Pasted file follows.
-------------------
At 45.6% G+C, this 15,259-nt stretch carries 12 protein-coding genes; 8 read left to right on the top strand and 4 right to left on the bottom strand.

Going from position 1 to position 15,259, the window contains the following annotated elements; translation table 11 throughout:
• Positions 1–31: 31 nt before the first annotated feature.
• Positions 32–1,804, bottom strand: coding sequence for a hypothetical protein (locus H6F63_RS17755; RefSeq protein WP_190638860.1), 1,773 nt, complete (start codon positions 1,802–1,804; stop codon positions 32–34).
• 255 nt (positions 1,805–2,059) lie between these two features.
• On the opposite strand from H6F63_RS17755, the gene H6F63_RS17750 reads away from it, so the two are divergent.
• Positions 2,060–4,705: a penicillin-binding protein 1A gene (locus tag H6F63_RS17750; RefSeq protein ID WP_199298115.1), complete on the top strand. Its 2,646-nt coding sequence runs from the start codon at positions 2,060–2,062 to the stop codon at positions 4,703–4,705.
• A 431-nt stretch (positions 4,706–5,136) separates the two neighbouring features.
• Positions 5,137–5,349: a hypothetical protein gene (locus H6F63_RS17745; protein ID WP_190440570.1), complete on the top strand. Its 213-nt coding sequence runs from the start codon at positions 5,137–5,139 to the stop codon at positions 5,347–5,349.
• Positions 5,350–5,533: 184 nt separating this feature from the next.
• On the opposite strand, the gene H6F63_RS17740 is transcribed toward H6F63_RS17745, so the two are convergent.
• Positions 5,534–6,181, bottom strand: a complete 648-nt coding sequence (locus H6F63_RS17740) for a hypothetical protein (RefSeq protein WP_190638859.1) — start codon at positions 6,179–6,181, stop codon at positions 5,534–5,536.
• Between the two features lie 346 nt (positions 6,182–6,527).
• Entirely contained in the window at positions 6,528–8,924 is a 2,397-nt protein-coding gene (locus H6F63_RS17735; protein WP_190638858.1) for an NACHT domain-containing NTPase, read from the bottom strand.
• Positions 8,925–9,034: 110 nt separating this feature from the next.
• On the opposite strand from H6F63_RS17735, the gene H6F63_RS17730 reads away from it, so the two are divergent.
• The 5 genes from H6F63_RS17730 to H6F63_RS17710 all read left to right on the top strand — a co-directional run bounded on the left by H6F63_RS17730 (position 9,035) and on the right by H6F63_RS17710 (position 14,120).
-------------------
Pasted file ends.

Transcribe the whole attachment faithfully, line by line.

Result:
At 45.6% G+C, this 15,259-nt stretch carries 12 protein-coding genes; 8 read left to right on the top strand and 4 right to left on the bottom strand.

Going from position 1 to position 15,259, the window contains the following annotated elements; translation table 11 throughout:
• Positions 1–31: 31 nt before the first annotated feature.
• Positions 32–1,804, bottom strand: coding sequence for a hypothetical protein (locus H6F63_RS17755; RefSeq protein WP_190638860.1), 1,773 nt, complete (start codon positions 1,802–1,804; stop codon positions 32–34).
• 255 nt (positions 1,805–2,059) lie between these two features.
• On the opposite strand from H6F63_RS17755, the gene H6F63_RS17750 reads away from it, so the two are divergent.
• Positions 2,060–4,705: a penicillin-binding protein 1A gene (locus tag H6F63_RS17750; RefSeq protein ID WP_199298115.1), complete on the top strand. Its 2,646-nt coding sequence runs from the start codon at positions 2,060–2,062 to the stop codon at positions 4,703–4,705.
• A 431-nt stretch (positions 4,706–5,136) separates the two neighbouring features.
• Positions 5,137–5,349: a hypothetical protein gene (locus H6F63_RS17745; protein ID WP_190440570.1), complete on the top strand. Its 213-nt coding sequence runs from the start codon at positions 5,137–5,139 to the stop codon at positions 5,347–5,349.
• Positions 5,350–5,533: 184 nt separating this feature from the next.
• On the opposite strand, the gene H6F63_RS17740 is transcribed toward H6F63_RS17745, so the two are convergent.
• Positions 5,534–6,181, bottom strand: a complete 648-nt coding sequence (locus H6F63_RS17740) for a hypothetical protein (RefSeq protein WP_190638859.1) — start codon at positions 6,179–6,181, stop codon at positions 5,534–5,536.
• Between the two features lie 346 nt (positions 6,182–6,527).
• Entirely contained in the window at positions 6,528–8,924 is a 2,397-nt protein-coding gene (locus H6F63_RS17735; protein WP_190638858.1) for an NACHT domain-containing NTPase, read from the bottom strand.
• Positions 8,925–9,034: 110 nt separating this feature from the next.
• On the opposite strand from H6F63_RS17735, the gene H6F63_RS17730 reads away from it, so the two are divergent.
• The 5 genes from H6F63_RS17730 to H6F63_RS17710 all read left to right on the top strand — a co-directional run bounded on the left by H6F63_RS17730 (position 9,035) and on the right by H6F63_RS17710 (position 14,120).